Genomic medicine, also known as personalized medicine, is an emerging field of medicine that customizes medical care to your own body’s unique genetic makeup. We are all familiar with DNA, the molecules you inherit from your parents to establish the way your body looks and functions. DNA is arranged in a twisted ladder formation with base pairs as the “alphabet” to the DNA. This information stored in various sequences on the rungs of the ladder. The DNA ladder contains information needed to make proteins known as genes. This entire structure, which contains 25,000 genes, is your genome. There are as many as 3 billion pairs of DNA that provide us with a unique blueprint of who you are. Another part of the DNA is that the cells function to make messages through a substance called messenger RNA. The messenger RNA provides signals to the cell and other cells regarding their various functions. Combined together the DNA signals and the messenger RNA signals keep things rolling along. Ultimate change comes when the DNA is damaged because the cell then cannot accurately replicate itself and we end up with diseased cells and changed in the metabolic function of the cells. If this occurs enough of the time, the damage can lead to disease.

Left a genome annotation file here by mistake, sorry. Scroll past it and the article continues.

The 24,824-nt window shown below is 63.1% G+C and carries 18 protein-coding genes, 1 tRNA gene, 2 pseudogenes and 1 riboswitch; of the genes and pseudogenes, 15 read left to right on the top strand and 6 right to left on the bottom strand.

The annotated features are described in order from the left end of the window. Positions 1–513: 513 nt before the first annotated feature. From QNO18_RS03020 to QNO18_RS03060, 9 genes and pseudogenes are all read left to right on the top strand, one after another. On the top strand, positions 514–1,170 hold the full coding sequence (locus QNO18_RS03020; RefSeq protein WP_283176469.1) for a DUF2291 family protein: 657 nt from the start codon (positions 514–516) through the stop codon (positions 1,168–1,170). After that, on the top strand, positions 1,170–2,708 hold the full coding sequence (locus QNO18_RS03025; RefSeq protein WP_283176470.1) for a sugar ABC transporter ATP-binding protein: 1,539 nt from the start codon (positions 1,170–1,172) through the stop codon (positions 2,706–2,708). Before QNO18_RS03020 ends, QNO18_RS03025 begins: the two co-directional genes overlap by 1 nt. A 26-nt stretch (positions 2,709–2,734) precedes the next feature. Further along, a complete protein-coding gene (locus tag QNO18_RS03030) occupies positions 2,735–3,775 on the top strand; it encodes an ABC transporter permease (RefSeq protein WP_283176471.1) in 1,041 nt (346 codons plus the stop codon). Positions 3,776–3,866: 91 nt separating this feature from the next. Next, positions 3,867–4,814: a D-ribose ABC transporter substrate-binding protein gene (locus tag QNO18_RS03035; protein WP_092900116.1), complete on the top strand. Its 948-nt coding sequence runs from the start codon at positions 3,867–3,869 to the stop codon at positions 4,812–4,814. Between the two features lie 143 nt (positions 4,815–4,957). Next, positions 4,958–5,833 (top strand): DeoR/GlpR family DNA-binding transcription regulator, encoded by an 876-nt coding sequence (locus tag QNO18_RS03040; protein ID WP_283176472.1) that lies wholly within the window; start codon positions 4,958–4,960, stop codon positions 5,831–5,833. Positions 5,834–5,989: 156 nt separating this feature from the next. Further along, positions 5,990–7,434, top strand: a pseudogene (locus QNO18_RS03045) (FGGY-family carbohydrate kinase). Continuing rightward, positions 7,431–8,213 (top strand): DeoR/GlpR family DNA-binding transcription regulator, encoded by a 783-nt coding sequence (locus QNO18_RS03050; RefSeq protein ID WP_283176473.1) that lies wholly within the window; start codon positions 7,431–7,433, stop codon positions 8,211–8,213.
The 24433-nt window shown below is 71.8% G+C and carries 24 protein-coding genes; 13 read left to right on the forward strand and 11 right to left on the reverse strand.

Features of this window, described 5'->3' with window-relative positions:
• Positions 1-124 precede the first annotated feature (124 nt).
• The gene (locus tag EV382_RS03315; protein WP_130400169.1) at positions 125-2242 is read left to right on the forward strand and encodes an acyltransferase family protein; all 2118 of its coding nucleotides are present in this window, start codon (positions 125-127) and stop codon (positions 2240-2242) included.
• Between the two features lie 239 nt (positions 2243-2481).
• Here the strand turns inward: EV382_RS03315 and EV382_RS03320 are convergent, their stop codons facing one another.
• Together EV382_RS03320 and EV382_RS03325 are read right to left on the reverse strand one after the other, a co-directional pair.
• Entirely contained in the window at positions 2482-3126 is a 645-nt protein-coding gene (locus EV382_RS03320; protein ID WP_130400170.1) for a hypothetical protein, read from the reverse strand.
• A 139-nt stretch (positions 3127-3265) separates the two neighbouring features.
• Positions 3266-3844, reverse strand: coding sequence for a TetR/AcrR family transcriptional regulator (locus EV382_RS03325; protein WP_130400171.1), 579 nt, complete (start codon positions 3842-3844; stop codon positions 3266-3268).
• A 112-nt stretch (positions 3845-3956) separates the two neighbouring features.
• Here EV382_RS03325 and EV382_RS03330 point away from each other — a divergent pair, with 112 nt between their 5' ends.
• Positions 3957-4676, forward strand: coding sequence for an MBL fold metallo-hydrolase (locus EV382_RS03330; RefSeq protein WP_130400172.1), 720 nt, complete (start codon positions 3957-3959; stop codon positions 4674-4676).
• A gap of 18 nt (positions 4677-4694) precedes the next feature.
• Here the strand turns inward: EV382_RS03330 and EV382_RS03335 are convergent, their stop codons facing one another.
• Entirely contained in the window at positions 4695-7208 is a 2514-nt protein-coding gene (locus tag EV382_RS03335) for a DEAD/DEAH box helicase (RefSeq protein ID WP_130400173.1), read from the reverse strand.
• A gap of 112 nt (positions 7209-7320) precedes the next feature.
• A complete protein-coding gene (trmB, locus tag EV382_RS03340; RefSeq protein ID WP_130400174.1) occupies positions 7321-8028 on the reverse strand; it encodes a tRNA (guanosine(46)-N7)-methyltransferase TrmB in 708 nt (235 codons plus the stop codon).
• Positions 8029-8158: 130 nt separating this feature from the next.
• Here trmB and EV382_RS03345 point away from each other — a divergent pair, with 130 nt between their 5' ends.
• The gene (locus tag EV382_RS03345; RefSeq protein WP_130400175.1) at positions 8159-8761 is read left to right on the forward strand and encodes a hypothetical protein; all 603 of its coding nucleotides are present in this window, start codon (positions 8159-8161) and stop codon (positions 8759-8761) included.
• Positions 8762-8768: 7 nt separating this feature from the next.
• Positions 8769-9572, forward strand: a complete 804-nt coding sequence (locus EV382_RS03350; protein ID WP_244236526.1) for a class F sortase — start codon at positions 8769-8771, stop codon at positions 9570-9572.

It is interesting to note that more than 99 percent of our DNA sequences are identical from person to person, but it is that last remaining 1 percent that differentiates us from one another. We all have small variation in specific genes that may increase or protect us from illness. Each one of us responds differently to environmental stressors that can influence our genome. The Genome has an influence on your Biochemistry. It is the communication that signals the cells to function in various ways. Driven by enzymes and vitamin cofactors, this process works towards health, or if it is imbalanced or overwhelmed, it works towards disease. Physicians who practice genomic medicine analyze those subtle differences to find better ways to diagnose, treat and maintain your health. We use that information to figure out how to change the cell signals.